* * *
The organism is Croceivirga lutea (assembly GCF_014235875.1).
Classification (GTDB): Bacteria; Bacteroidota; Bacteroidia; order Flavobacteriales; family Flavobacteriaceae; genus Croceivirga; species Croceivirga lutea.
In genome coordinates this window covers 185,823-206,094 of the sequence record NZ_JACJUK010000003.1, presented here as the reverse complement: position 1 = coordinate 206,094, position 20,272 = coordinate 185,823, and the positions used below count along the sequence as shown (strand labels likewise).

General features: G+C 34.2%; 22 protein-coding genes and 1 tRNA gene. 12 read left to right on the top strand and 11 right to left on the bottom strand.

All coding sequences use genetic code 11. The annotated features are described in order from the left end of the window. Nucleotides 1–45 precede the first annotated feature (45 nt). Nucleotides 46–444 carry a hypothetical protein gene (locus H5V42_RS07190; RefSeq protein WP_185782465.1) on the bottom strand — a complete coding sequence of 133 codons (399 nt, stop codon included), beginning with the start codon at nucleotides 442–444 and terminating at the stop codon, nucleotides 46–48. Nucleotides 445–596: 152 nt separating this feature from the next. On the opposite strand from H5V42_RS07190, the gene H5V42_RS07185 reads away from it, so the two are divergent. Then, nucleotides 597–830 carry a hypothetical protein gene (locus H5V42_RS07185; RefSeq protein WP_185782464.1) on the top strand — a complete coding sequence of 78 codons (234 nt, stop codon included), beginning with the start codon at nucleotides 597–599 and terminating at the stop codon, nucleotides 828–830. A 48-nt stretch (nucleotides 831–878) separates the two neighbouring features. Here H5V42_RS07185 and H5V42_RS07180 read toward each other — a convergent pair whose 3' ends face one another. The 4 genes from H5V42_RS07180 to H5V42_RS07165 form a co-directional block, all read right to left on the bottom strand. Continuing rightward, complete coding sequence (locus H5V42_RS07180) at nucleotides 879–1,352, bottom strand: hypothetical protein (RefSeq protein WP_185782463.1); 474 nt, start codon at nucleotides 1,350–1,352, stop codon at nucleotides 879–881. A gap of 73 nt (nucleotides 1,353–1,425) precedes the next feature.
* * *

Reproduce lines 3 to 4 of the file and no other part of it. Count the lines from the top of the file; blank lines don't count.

In genome coordinates this window covers 185,823-206,094 of the sequence record NZ_JACJUK010000003.1, presented here as the reverse complement: position 1 = coordinate 206,094, position 20,272 = coordinate 185,823, and the positions used below count along the sequence as shown (strand labels likewise).

General features: G+C 34.2%; 22 protein-coding genes and 1 tRNA gene. 12 read left to right on the top strand and 11 right to left on the bottom strand.